New algorithm puts time-scrambled data into chronological order

Graphic illustrating the difference between raw timing data and the processed data
Wrinkles in time: scrambled (left) and unscrambled time sequences

An international team of scientists has developed an algorithm that can put data with large time uncertainty into chronological order. After applying statistical techniques to data obtained with a 300 fs (300 × 10–15 s) timing uncertainty, the team was able to describe the laser-driven explosion of a nitrogen molecule with 1 fs resolution – an improvement in time resolution of two orders of magnitude. Because the algorithm is based on statistics, it could potentially be applied to other disciplines with timing uncertainty, such as climate science and astronomy.

Abbas Ourmazd of the University of Wisconsin-Milwaukee and colleagues used data from an imaging experiment at the Linac Coherent Light Source (LCLS) at the SLAC National Accelerator Laboratory in the US. The experiment involved firing two consecutive pulses at nitrogen molecules – with each molecule consisting of two nitrogen atoms that share three of their outermost electrons in a triple chemical bond. The first pulse (called the trigger) comprises infrared light. It rips away the inner unshared electrons from each atom in the molecule, leaving the chemical bond intact but the two atoms positively charged. The two positively charged atoms then repel each other, with a force that explodes the molecule apart. Within picoseconds of the first pulse, a second pulse (called the flash) comprising X-rays is fired at the nitrogen, which allows the team to measure the momentum of the molecule as it explodes.

Femtosecond snapshots

The shortest flash pulses were less than 10 fs in duration, meaning the team could take 10 fs-long “snapshots” of the nitrogen molecules as they exploded. However, despite the shortness of the pulses, the snapshots could only achieve 300 fs resolution of the explosion.

“The difficulty with the process is that you can’t quite control the delay between the trigger and the flash,” Ourmazd explains. The uncertainty in the timing of each laser pulse means that the sequence of snapshots is slightly out of chronological order and is not evenly spaced in time, which “blurs” the details of the molecular explosion.

In the past, physicists have attempted to reduce timing uncertainty by physically adding new hardware to the experiment. However, this hardware approach is expensive and can only reduce the uncertainty by a factor of 10, at best, Ourmazd says.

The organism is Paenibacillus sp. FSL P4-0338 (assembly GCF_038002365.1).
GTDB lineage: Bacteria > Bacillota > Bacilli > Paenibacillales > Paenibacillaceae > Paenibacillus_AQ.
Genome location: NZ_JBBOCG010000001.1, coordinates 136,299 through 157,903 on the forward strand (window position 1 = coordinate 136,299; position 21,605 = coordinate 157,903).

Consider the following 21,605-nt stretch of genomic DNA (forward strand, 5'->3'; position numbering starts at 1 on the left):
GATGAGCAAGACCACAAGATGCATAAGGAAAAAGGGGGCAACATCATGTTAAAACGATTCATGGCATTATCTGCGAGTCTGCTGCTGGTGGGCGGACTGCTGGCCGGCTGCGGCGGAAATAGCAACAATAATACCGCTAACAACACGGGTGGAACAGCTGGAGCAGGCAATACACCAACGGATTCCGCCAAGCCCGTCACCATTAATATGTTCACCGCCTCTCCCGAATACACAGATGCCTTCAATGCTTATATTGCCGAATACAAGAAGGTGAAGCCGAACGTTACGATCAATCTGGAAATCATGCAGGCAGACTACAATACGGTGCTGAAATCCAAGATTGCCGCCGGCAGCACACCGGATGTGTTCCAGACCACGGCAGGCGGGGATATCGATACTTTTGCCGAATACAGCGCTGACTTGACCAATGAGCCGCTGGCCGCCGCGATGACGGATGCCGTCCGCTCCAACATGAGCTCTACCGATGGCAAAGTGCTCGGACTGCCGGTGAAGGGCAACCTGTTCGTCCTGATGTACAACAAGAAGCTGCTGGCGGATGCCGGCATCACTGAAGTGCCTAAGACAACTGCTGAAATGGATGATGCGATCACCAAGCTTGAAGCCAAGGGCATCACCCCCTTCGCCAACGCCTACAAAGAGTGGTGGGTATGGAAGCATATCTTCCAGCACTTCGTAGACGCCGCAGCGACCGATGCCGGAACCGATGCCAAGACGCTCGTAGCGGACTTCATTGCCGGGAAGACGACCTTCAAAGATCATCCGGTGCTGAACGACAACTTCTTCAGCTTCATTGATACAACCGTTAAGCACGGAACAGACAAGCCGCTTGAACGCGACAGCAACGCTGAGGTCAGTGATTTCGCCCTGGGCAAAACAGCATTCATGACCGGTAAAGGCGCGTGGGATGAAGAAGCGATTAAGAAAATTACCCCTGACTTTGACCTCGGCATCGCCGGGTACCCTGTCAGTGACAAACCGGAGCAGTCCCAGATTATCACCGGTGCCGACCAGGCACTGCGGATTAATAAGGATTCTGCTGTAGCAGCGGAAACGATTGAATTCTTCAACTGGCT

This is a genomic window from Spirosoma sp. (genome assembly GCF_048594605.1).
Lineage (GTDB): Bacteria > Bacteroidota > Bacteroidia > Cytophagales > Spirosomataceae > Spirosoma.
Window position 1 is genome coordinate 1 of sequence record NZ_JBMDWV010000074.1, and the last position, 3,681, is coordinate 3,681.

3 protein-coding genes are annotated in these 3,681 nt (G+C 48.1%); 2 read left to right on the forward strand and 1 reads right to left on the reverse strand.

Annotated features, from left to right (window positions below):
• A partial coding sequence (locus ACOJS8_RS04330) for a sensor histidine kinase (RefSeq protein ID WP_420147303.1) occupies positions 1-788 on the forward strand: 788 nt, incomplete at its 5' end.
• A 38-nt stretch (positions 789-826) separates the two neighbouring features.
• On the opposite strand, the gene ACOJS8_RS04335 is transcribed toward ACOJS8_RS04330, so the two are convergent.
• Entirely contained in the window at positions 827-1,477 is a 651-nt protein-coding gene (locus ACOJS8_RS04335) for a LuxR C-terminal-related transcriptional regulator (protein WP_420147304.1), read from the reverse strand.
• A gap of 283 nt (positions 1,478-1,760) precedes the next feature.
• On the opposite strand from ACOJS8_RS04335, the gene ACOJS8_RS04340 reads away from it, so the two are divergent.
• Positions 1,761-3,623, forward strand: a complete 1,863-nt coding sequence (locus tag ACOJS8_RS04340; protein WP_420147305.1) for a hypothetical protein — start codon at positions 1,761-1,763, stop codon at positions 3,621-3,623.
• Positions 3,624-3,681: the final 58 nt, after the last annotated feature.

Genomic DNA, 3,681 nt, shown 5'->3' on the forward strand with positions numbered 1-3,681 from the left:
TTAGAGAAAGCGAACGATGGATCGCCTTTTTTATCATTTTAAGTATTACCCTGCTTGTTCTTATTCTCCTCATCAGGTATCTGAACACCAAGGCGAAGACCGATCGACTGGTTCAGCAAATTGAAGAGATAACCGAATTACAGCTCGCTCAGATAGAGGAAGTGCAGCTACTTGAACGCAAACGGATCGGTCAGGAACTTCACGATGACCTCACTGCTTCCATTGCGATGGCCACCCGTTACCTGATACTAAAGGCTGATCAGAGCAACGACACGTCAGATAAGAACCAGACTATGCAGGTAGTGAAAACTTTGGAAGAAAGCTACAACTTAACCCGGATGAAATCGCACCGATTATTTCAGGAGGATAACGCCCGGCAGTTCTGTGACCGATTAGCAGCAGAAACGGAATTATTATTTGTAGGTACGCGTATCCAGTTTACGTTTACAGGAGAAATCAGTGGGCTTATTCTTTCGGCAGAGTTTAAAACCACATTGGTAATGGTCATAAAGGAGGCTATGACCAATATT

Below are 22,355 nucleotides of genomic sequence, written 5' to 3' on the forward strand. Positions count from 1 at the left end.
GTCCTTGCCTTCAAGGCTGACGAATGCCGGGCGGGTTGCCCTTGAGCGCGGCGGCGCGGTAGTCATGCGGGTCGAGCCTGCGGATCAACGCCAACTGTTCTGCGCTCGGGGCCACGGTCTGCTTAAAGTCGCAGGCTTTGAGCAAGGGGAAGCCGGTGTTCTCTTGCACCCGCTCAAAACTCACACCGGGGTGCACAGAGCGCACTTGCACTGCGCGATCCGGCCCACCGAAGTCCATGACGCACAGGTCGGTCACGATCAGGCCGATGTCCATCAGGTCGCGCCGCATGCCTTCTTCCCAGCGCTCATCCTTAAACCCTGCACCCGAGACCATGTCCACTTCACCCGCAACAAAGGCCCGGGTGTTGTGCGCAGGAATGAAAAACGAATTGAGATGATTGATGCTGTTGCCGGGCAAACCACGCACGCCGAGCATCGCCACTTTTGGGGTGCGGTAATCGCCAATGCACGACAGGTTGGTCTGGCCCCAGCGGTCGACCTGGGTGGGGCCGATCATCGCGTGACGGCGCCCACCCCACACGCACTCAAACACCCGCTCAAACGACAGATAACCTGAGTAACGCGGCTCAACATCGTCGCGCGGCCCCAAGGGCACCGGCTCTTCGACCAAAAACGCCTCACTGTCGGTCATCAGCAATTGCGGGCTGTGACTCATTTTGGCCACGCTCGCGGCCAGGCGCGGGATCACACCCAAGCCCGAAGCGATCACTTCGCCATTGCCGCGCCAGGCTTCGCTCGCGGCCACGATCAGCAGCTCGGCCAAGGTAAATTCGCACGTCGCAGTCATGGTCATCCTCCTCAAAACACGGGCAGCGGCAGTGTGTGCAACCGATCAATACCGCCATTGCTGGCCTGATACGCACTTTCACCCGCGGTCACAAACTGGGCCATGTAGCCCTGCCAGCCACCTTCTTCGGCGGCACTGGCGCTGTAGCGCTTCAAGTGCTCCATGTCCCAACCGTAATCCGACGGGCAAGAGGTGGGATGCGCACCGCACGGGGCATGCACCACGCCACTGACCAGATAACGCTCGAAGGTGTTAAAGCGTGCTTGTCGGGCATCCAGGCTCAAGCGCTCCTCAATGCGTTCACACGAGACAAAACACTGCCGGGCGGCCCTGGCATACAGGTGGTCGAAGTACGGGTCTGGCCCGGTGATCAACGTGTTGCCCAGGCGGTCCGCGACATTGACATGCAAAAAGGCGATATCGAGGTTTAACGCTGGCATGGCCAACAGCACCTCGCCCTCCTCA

Poorly shuffled cards

Instead, the team created a “re-ordering algorithm”, which Ourmazd says is similar to re-organizing poorly shuffled playing cards. “Imagine you have a perfectly ordered deck of cards and then you shuffle them,” he says. “The order is scrambled somewhat, but the original order never completely goes away.” By examining enough sequences of the cards, or data, you can extract a pattern that can tell you the original order. The algorithm used 100,000 snapshots of the nitrogen explosion up to 5 ps (5 × 10–12 s) after the first laser pulse, taken over many runs of the experiment.

The algorithm’s description of the molecular explosion matched theoretical calculations to 1 fs – shorter than the duration of the flash pulse. The physical reason the researchers were able to see faster than the laser pulse, Ourmazd explains, is that the pulses have sharp peaks, and therefore can achieve higher resolution than their average duration.

The algorithm’s statistics methods – for example, first mapping the data onto a higher-dimensional curved mathematical surface – originate from the field of data science. “We’re really just applying the latest data-science techniques to physics,” Ourmazd says. “Remarkably, this is new to physics, but it shouldn’t be. It’s used all the time by Google.”

Because timing uncertainty is a problem in many scientific disciplines, the algorithm could potentially be applied to other big scientific questions, says Charlotte Haley of the Argonne National Laboratory, who was not involved in the work. For example, many astronomical and climate-science models use data that predate the digital age. “We might be looking at time-series data collected by hand,” she says. “You can never be sure if somebody recording the data did so at that particular time.”

However, the algorithm still lacks a formal mathematical framework. “They’ve established that it works well with this experiment and numerical simulation,” Haley says. “But we can’t [generally] quantify the exact reduction in uncertainty. There’s a lot of mathematics that still needs to be done.”

The research is described in Nature.

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